Global Mappings
 
 
 
 

Herero and Nama Rebellions, 1904-1907

Article #619
 

A prelude to the modern holocaust?

 
 
Michael G Hanchard, Article Author

The Herero and Nama Revolts of German South West Africa (now Namibia) between 1904 and 1908 were a popular response to the German colonization and occupation of the region which began in 1894. The Herero people are actually composed of several Bantu speaking peoples of central highlands and are also referred to as the Ovaherero. Scholars dispute whether the revolts, also known as the Herero-German War and the Nama-German war, were the result of a premeditated uprising initiated by the Herero. Faced with continued encroachment upon their land, agriculture and way of life despite several treaties signed by German colonizers and Herero chiefs, several Herero chiefs organized in revolt on January 1, 1904. Over 100 German settlers and soldiers were killed in the uprising, and ultimately took control of Hereroland, located in the north-central region of the colony.

The repression of the revolts by combined forces of the German colonial administration and German army provided a brutal foreshadowing of subsequent German colonization efforts in Africa as well as the implementation of racist ideologies and pseudo-scientific research which would resurface in Germany itself under the policies of the Third Reich. The Herero were joined by the Nama, a less populous group which resided in the central and south regions of the colony, in October 1904. Over the course of the three years it took to quell the rebellion, 60,000 Herero people were killed in the fighting with the German troops, roughly 80% of the Herero population. The Nama people lost approximately 35-50% of their population in fighting with the German army. In the aftermath of the wars, Herero men, women, and children were subjected to various forms of murder, torture and rape. Lynching was often used to murder Herero men. The defeated survivors from both groups (15,000 Herero, 2,200 Nama) were placed in concentration camps. In the camps they were forced to undertake physical labor under harsh conditions. Many Herero women were raped and forced to perform sexual services for German soldiers, which led to a high incidence of syphillus, gonnorhea and other sexually transmitted diseases in the camps.

Moreover, camp prisoners were transformed into human subjects for various laboratory experiments designed to confirm the racial inferiority of black peoples. These experiments were overseen by Dr.Eugen Fischer who became the senior geneticist of the Nazi regime. Ironically, German scientists were not the first to use the Herero people as the empirical basis for pseudo-scientific racial theory. Francis Galton, cousin of Charles Darwin and renowned theorist of eugenics, developed his first eugenicist formulations after undertaking an expedition with English-speaking tourists through Southwestern Africa in 1850. In several important respects, German policies of repression of the revolt were prototypical of the policies imposed upon racial "inferiors" during World War II. Fischer used the findings from these experiments as the basis for arguing the genetic dangers to the German race via miscegenation (race-mixing, or mis-mating) between German men and African women. In 1905, the government of South West Africa forbade marriage between Africans and Europeans and declared prior marriages between the two races dissolved.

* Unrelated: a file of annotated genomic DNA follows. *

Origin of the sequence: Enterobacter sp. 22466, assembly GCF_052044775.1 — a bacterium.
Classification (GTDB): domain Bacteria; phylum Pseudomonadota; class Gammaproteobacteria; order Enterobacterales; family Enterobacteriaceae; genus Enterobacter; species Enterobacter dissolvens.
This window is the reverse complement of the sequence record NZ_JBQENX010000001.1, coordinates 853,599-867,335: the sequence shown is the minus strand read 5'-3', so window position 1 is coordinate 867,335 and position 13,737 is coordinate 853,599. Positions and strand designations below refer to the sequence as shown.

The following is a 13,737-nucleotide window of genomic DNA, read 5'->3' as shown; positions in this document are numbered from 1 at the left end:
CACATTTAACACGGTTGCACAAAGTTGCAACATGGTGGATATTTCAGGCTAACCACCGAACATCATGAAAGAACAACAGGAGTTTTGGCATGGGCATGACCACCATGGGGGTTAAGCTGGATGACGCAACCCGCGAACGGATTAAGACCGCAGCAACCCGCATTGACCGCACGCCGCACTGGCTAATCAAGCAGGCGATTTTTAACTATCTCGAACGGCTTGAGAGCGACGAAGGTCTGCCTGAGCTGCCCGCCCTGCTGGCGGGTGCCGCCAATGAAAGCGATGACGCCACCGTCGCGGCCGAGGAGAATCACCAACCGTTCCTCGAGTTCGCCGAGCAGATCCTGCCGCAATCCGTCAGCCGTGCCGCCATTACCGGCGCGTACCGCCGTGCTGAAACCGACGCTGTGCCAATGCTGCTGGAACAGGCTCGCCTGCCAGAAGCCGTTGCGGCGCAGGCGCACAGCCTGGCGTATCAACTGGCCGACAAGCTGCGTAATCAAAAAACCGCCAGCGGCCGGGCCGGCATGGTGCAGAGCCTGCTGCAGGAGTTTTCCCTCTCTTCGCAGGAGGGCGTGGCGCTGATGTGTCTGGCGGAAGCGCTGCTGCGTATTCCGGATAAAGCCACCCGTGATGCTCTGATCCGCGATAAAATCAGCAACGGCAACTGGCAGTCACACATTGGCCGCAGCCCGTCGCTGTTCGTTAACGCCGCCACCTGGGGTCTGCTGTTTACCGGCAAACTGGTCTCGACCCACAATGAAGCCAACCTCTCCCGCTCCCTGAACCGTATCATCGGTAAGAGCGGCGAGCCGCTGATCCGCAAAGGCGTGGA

Rudolph Goering, the governor general of German South West Africa at the time, was the father of Herman Goering, Hitler's second-in-command under the Third Reich. General Lothar von Trotha, head of the colonial military army in East Africa, sucessfully argued that the Herero people had to be destroyed as a nation, and advocated the murder of women and children. After their surrender,all cattle and land were expropriated from the Herero. Scholars such as Helmut Bley and Jan-Smart Gewald suggest that the Herero society was effectively destroyed as a result of this brutal campaign by the Germans, although the Herero peoples would successfully reconstruct their lives and communities after 1908. British novelist Thomas Pynchon's novel depicts the murder of and experimentation on the Herero and Nama peoples in his novel Gravity's Rainbow.


Click to Open In Larger Window
Chief Hendrik Witbooi (1840-1905); leader of Nama revolt.
Image from "A History of Resistance in Namibia", by Peter H. Katjavivi.

     
 

Connections to other articles

 
 
Anticolonial
Namibia
The Years 1900-1929
 
     

Click to Open In Larger Window
Chief Samuel Maharero (1854-1923); leader of Herero revolt.
Image from "A History of Resistance in Namibia", by Peter H. Katjavivi.
     
 

Bibliographic Sources

 
 
South-West Africa under German Rule, 1894-1914, Bley, Helmut, Northwestern University Press, Evanston, 24492
Gravity's Rainbow, Pynchon, Thomas, Viking Press (New York), 1973
Herero Heroes, Gewald, Jan-Bart, James Currey(Oxford);David Philip (Cape Town); Ohio University Press (Athens, Ohio), 34745
 
     

Go to top of page Close Window